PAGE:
Message from bauer.rick@gmail.com

I am not a consultant, but some sort of independent assessment may provide some "independence" for an in-house candidate, and suggest some paths on implementation that may need underscoring. Congrats are in order for an organization savvy enough to look for for excellence right under its nose. Of course, the consultancy/survey/360 review should include all the constituencies, and could surface some areas that previously have been heretofore underserved.

Short of plastic surgery, it might be good to try to try to re-cast your initiatives by this effort.

Something else a Jewish rabbi said about prophets not having honor in their own hometown also comes to mind; good luck!

Rick Bauer, CompTIA

I think that Joseph makes a good point.  Sometimes the vote of confidence sends a message to both the individual and to the institution in support of change.  Internal candidates may have a successful history of leading change, but may have only been able to have impact at a smaller scale.  Recognizing that change history and elevating it can be a strong positive message.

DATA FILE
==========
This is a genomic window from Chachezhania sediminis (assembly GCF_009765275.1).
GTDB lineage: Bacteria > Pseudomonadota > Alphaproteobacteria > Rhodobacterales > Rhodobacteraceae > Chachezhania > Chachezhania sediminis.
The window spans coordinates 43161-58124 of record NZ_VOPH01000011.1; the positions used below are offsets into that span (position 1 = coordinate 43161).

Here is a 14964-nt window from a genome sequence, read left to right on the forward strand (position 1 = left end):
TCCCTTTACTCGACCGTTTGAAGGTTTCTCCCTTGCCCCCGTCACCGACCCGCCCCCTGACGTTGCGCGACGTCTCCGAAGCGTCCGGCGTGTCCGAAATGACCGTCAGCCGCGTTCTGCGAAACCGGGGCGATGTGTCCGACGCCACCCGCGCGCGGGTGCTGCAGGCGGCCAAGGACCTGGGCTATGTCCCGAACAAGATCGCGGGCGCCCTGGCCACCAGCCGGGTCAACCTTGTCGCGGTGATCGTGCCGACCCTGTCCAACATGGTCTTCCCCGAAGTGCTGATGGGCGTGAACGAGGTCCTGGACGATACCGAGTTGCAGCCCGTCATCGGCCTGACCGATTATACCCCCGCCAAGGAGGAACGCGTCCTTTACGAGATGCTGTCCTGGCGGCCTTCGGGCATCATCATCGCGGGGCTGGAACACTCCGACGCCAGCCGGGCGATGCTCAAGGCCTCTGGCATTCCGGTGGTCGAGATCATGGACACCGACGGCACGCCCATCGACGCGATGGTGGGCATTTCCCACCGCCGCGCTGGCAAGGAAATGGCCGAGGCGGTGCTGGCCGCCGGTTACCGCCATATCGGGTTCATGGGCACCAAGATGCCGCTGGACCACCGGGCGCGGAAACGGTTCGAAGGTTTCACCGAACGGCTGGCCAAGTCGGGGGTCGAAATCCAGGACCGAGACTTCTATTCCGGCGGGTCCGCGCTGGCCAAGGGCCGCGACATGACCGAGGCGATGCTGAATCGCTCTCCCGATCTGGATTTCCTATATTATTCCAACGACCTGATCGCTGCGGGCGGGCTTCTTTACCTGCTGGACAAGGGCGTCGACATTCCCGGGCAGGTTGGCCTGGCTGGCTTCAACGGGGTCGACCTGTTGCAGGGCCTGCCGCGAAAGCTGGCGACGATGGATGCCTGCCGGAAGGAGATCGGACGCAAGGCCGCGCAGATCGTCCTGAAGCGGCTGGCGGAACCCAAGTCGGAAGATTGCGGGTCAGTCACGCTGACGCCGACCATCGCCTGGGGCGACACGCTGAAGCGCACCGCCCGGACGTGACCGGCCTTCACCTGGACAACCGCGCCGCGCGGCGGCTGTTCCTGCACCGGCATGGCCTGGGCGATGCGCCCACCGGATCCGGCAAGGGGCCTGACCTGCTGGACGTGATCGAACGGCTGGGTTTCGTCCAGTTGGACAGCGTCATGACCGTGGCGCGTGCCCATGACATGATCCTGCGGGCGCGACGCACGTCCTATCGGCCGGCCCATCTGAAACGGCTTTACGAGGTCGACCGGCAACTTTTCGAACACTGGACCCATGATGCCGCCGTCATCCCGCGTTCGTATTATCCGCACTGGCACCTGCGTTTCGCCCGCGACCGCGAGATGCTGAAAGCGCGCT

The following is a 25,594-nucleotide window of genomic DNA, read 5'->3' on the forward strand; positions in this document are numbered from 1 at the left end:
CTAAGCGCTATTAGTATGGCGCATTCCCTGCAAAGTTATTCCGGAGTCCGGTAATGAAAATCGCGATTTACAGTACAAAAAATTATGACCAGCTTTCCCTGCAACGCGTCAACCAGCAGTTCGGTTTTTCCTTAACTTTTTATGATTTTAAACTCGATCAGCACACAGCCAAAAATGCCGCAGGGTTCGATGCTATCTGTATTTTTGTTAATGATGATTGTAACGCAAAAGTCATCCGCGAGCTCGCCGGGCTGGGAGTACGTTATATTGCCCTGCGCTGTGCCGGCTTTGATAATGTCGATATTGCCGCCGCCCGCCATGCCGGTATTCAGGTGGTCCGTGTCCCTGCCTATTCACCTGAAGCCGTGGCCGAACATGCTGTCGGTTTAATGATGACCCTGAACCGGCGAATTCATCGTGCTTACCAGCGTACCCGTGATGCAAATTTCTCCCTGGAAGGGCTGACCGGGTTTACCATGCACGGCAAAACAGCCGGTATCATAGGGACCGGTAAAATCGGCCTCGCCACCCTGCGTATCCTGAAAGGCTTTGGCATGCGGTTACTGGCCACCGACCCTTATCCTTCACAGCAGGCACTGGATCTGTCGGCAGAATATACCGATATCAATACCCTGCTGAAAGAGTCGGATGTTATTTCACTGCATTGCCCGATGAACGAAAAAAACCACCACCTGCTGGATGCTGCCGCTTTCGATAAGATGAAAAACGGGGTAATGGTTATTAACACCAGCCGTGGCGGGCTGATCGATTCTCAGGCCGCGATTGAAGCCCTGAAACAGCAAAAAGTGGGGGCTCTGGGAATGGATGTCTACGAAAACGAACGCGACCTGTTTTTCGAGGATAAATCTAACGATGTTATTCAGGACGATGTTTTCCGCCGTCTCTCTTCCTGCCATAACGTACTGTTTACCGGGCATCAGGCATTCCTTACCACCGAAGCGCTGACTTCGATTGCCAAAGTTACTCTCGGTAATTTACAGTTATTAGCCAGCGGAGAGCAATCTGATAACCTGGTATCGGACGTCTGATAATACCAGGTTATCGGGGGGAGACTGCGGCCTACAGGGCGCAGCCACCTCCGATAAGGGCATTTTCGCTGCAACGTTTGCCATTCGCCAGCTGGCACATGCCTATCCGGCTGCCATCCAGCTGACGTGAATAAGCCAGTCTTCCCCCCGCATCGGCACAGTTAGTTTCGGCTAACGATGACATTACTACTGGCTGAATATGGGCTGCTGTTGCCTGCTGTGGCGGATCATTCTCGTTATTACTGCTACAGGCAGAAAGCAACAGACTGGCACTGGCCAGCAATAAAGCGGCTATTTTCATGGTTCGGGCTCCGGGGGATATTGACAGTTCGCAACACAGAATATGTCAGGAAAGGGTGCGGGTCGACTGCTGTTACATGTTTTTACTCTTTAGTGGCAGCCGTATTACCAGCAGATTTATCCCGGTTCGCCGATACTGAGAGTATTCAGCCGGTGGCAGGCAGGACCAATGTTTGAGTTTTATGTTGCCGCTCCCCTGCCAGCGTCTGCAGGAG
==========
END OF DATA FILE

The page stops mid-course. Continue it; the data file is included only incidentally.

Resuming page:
Theresa

I’m just curious. How many of us work on a succession plan to help make it possible for someone within to take our place? This is difficult question. If we do a good job, we may be replaced sooner than we want. Or the person leaves for another job and our work is wasted. On the other hand, if we don’t the institution is not gaining the necessary resources for business continuance and sustainability. What do you all do? God bless, Sam Young Chief Information Officer Point Loma Nazarene University Individualization ~ Achiever ~ Learner ~ Belief ~ Activator ________________________________ From: Rick Bauer Reply-To: The EDUCAUSE CIO Constituent Group Listserv Date: Fri, 18 Nov 2011 13:28:44 -0800 To: "CIO@LISTSERV.EDUCAUSE.EDU" Subject: Re: [CIO] New CIO I am not a consultant, but some sort of independent assessment may provide some "independence" for an in-house candidate, and suggest some paths on implementation that may need underscoring. Congrats are in order for an organization savvy enough to look for for excellence right under its nose. Of course, the consultancy/survey/360 review should include all the constituencies, and could surface some areas that previously have been heretofore underserved. Short of plastic surgery, it might be good to try to try to re-cast your initiatives by this effort. Something else a Jewish rabbi said about prophets not having honor in their own hometown also comes to mind; good luck! Rick Bauer, CompTIA